Malachi Kirby as Kunta Kinte
Kareem Black/History

Malachi Kirby has snagged the biggest role of his budding career: portraying the iconic Kunta Kinte in the updated version of Alex Haley’s epic, Roots. More than 100 million Americans—more than half the United States and nearly 85 percent of all TV households—watched the Roots finale on Jan. 30, 1977. The original Roots made LeVar Burton, who played the young Kunta Kinte and who is a co-executive producer of the History Channel’s ambitious retelling, a household name.

The same is in store for the 26-year-old London native, whose immediate roots reach back to Jamaica and then, thanks to DNA testing, mostly back to West Africa. The Root caught up with him to talk about the weight of playing “King” Kunta, what Roots means to a black British actor and why a new Roots is necessary.

The Root: Were you excited to begin this journey?

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Malachi Kirby: It felt like it was a big responsibility. Excitement was nowhere to be seen. I can assure you I was not excited; I was scared. I’m still scared. I felt the weight of the responsibility in telling the truth of this story because there’s a lot of people that need to hear it, and there’s a lot of people that I know of [that have] the mindset that they think they know the truth; they think they know what it was to be enslaved; they think they know the facts about this time period. And there’s a lot of people that just don’t.

There’s a lot of people that think they know who they are and they don’t, because they don’t know where they came from. And they don’t know that they came from a period of history way before they were enslaved, that their history doesn’t begin with slavery and that the slavery itself is not something to be ashamed of … it’s something to be proud of because we were a strong people and we survived it. And I feel like there is a lot that people need to receive from this, and I’m hoping we’ve done a good job in doing that.

TR: Lots of black Americans relate to Roots because this history directly connects to them. But for you, growing up in England, what was your connection to Roots?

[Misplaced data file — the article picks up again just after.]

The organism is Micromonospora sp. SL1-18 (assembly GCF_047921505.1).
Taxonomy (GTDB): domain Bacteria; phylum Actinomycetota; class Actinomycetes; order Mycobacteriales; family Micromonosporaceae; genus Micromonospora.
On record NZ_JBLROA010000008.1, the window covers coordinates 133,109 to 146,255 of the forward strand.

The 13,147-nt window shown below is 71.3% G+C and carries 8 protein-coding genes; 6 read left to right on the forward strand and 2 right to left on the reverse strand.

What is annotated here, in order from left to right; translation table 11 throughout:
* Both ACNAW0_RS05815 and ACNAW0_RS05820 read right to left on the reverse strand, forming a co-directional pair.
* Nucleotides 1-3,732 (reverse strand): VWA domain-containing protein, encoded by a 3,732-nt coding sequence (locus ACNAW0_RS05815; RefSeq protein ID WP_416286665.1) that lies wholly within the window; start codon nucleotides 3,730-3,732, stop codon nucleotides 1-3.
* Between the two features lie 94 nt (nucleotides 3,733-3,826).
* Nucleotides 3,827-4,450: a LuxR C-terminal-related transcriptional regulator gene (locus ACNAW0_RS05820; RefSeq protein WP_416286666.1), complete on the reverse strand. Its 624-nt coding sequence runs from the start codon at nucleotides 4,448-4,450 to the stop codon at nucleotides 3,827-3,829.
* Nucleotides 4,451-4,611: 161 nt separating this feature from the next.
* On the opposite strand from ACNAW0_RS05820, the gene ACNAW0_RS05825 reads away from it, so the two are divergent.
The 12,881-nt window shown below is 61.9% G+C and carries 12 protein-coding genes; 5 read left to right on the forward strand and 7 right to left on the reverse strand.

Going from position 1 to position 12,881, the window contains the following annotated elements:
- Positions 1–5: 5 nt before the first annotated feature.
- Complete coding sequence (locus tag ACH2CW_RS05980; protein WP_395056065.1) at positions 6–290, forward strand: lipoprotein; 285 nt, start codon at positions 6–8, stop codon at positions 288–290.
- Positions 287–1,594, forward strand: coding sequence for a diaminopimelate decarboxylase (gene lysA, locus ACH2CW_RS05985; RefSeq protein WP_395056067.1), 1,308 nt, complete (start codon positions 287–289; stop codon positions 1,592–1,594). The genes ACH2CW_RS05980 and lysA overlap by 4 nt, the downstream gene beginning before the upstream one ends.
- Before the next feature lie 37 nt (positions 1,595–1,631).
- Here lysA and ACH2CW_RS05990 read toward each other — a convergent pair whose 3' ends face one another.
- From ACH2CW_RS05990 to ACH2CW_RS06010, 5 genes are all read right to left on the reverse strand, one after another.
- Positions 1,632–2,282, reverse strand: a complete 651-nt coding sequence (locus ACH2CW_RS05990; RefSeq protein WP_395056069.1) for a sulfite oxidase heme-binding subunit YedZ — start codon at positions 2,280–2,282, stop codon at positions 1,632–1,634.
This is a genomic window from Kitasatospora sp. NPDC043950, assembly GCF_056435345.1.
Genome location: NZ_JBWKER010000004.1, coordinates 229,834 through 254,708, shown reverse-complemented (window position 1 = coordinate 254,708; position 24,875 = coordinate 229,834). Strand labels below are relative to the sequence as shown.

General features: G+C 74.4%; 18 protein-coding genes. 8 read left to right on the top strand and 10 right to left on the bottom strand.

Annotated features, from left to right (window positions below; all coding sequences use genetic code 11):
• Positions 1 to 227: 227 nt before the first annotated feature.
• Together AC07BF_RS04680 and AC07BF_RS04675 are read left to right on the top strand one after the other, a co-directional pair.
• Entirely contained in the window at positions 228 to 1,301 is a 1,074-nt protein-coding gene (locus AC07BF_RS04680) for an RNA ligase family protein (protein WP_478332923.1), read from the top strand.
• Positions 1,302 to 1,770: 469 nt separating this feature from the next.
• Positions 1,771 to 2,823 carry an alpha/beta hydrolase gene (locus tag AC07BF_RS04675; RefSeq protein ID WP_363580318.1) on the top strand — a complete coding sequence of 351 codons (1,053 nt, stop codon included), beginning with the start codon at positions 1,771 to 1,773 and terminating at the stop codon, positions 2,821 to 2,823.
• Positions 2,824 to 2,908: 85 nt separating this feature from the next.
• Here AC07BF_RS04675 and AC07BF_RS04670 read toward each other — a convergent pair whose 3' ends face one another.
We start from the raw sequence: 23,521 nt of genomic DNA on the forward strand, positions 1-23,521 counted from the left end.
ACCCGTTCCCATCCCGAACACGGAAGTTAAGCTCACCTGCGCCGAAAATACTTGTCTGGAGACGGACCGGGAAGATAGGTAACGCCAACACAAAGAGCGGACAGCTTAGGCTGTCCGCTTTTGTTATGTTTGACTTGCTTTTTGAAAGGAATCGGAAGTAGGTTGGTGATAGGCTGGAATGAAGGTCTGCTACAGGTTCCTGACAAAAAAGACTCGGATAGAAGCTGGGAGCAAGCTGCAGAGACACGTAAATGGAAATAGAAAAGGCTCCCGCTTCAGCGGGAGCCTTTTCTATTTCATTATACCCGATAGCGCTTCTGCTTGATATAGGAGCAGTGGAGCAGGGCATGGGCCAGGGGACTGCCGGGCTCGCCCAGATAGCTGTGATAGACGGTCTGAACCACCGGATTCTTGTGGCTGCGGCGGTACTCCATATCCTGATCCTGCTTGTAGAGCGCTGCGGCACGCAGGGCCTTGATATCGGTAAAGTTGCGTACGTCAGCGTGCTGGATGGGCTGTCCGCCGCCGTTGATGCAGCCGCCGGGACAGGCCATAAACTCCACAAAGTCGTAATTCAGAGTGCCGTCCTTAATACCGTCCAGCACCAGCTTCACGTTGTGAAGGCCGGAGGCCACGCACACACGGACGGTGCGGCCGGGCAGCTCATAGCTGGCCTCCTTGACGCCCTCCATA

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MK: For me, when I watched Roots, I didn’t see something that didn’t relate to me. I saw the story of a young African boy that was taken into slavery and had his identify beaten out of him, and all the generations that came down to the time that we’re in today. And I’m looking at myself and I’m looking at where I come from, and I’m looking at the fact that my last name … is Kirby, which isn’t an African name, though I know that my ancestry goes back to Africa.

And I’m looking at where I’m living right now and I’m seeing my story, and I’m seeing this idea of someone who holds on to his integrity despite the circumstances that he’s in and the society that he’s in that is telling him to be someone that he is not, and I’m relating to it. I’m relating to this guy who is basically fighting for what he believes in and standing up strong in the midst of that.

It’s funny before I knew about Roots, I knew about Kunta Kinte because kids would tease me about it in school. If there was ever a day that my hair was [kinky], if I didn’t brush it right, kids would, like, tease me about being Kunta Kinte. So my first impression of being Kunta Kinte was a negative one, and it was this idea that it was negative to be African. And for me, I didn’t even see myself as African at the time. I was like, “I’m London,” and then it was like, “No, I’m Jamaican,” and so I just didn’t want anything to do with being African because of that. And then, when I watched Roots and I realized, “Wow, this is who people were calling me,” it was crazy for me. That’s something to be proud of …